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Space Transportation Science

Masten and Armadillo Perform First VTVL Restarts 94

FleaPlus writes "Recently Masten Aerospace, winner of NASA's 2009 Lunar Lander Challenge, demonstrated using its Xombie vehicle the first-ever mid-flight restart of a VTVL (vertical-takeoff vertical-landing) rocket, a critical capability for the emerging suborbital/microgravity science and passenger markets (video from ground). Not to be outdone, John Carmack's Armadillo Aerospace (winner of the 2008 Lunar Lander Challenge) flew its Mod rocket to 2,000 feet (610m), deployed a drogue parachute, and then restarted the engine to land (multi-view video showing John Carmack at the controls)."
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Masten and Armadillo Perform First VTVL Restarts

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  • by durrr ( 1316311 ) on Monday June 07, 2010 @08:00PM (#32490792)
    Considering John Carmacks history of sucessfull rocket launcher designs we shouldn't really be suprised they managed a sucessfull rocket jump.
  • by MalHavoc ( 590724 ) on Monday June 07, 2010 @08:01PM (#32490798)
    John's new 3d engine looks sweet. Incredible detail! Are there plans for a rail gun?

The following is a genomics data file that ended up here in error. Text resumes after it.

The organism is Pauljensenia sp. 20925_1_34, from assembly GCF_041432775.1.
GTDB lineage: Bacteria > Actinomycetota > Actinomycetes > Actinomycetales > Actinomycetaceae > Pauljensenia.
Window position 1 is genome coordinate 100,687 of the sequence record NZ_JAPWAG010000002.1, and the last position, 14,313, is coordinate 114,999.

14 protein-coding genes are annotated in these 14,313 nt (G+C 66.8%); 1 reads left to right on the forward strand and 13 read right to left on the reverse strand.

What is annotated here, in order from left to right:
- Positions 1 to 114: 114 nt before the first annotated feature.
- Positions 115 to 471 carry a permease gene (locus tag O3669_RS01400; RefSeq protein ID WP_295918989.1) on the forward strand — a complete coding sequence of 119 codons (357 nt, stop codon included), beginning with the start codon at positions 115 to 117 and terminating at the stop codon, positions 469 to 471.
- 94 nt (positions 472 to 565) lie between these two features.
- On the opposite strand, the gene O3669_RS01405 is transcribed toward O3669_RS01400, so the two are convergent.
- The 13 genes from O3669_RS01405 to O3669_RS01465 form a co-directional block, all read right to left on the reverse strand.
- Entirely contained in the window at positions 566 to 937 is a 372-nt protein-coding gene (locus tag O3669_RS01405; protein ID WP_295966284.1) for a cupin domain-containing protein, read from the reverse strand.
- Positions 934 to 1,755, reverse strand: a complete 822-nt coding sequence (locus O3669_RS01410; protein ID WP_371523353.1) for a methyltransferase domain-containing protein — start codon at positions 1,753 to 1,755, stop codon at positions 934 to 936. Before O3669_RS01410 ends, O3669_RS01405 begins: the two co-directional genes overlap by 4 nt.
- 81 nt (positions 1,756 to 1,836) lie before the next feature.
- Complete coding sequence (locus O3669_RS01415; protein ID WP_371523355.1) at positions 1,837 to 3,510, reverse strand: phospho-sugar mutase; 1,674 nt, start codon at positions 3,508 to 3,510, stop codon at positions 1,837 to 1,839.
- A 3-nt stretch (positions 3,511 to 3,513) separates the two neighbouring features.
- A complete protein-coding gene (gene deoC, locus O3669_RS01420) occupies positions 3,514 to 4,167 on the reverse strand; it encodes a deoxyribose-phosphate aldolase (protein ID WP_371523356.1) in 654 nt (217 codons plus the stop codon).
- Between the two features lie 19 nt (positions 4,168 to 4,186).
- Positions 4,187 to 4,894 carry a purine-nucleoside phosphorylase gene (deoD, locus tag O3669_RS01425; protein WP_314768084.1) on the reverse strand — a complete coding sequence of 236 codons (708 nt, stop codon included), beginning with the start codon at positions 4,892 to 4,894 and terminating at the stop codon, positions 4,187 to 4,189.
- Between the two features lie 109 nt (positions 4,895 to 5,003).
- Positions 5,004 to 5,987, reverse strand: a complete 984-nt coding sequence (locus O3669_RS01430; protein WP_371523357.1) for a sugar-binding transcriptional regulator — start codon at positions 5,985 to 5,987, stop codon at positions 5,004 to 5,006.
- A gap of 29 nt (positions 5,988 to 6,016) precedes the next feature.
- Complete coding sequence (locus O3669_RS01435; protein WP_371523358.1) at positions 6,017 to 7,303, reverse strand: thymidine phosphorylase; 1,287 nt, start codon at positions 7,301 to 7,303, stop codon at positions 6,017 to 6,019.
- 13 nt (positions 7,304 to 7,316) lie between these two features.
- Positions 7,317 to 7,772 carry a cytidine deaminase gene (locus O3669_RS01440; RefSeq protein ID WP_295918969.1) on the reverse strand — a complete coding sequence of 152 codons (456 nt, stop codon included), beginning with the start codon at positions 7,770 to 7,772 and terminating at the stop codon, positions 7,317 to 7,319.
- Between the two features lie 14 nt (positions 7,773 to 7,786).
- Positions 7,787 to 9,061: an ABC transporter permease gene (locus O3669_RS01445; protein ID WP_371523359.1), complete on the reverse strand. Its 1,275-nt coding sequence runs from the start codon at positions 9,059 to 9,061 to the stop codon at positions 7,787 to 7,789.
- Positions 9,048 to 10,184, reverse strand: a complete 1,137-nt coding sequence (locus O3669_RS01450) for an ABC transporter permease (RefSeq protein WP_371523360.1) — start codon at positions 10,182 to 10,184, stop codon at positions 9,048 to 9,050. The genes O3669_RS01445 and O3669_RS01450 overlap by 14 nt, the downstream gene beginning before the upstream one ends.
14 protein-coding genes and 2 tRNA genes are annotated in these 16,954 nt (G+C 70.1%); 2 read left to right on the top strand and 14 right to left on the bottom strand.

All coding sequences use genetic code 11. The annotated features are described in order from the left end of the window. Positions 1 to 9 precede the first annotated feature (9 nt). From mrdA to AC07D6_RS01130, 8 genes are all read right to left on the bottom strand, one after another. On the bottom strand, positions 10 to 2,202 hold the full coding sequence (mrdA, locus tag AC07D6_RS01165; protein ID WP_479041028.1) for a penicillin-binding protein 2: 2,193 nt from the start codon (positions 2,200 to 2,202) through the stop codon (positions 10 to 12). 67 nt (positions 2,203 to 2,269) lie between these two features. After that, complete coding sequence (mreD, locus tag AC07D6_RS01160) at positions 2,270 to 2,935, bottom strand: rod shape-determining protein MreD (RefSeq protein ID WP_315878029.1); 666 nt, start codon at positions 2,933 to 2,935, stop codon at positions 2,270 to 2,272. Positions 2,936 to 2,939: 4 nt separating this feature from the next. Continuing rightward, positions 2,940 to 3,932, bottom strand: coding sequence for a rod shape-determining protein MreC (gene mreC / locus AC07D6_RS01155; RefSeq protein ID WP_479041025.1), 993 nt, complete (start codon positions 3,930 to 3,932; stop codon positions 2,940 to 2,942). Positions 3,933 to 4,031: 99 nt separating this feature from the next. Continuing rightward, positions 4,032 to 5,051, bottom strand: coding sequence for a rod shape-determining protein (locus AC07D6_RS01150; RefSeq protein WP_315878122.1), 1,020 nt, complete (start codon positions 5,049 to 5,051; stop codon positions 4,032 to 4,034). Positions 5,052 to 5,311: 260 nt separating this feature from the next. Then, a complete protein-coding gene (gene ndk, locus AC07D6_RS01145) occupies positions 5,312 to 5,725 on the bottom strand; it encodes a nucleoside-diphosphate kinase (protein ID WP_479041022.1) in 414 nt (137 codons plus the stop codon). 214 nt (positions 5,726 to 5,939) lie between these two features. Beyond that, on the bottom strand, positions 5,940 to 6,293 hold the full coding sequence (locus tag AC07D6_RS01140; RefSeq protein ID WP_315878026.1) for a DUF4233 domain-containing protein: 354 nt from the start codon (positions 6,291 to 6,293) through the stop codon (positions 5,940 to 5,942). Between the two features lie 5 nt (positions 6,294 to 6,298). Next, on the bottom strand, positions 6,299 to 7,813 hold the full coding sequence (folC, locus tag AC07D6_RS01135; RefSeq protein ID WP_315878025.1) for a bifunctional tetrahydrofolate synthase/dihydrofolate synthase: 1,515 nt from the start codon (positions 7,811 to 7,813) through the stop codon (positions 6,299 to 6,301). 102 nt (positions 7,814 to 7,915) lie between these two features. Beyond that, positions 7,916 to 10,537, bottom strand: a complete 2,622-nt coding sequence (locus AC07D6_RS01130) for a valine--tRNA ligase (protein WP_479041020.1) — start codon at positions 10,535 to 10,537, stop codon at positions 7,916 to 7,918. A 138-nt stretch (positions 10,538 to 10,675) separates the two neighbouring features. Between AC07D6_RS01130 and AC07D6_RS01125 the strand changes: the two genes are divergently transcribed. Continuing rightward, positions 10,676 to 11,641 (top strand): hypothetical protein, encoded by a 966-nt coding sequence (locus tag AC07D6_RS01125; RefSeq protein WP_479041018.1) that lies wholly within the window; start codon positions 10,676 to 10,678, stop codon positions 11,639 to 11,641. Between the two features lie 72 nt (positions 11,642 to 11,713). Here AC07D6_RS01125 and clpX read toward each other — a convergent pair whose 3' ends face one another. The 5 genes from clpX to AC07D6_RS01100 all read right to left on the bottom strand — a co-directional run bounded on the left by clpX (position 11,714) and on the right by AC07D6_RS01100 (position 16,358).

• by RyuuzakiTetsuya ( 195424 ) <taiki.cox@net> on Monday June 07, 2010 @08:09PM (#32490854)

    to see if you can control a rocket with the WASD keys?

    This gives "Rocket Jumping" a whole new meaning.

  • by u17 ( 1730558 ) on Monday June 07, 2010 @08:12PM (#32490886)
    Because he likes to spend time debugging his creations?
  • by NotQuiteReal ( 608241 ) on Monday June 07, 2010 @09:27PM (#32491332) Journal
    A simple one-shot kill weapon where you only have to aim and shoot to kill - in an instant of time, it reduces it to a 2D problem.

    I am waiting for the grenades. That's where it is at baby, 4D - you got to bounce AND time them.
  • by Dice ( 109560 ) on Monday June 07, 2010 @09:50PM (#32491468)

    Pfft. Carmack doesn't use WASD, arrow keys, *or* the mouse. He has the console permanently open and controls his character's movement entirely with console commands. None of it is scripted, he's just that fast of a typist. In fact, half the time he's used timers to issue the next 90 seconds of gameplay so that he can just sit back and laugh at how predictable the rest of our movements are.

  • by Chris Burke ( 6130 ) on Monday June 07, 2010 @09:53PM (#32491500) Homepage

    Did you say ungodly?

    Burn the blasphemous, heathen aerogel!

    Wait, fuck...

  • by Anonymous Coward on Monday June 07, 2010 @09:58PM (#32491546)

    You are correct. This Space Nuttery is absolutely unrealistic and unfeasible. It never, ever made sense and is mostly delusions, fantasies and sci-fi nonsense that makes for good dreams but makes zero economical and engineering sense.

    I mean just read Doc Ruby's nonsense. Aerogels? Windows? Is the man on crack? If it were useful, we can make aerogel here on Earth... Who could afford windows made in space? Absolute nonsense.

    These space manufacturing fantasies are the justifications that war-mongers used in the 1950s and 1960s to justify rocket research, that were actually meant to deliver nuclear payloads halfway around the earth quickly.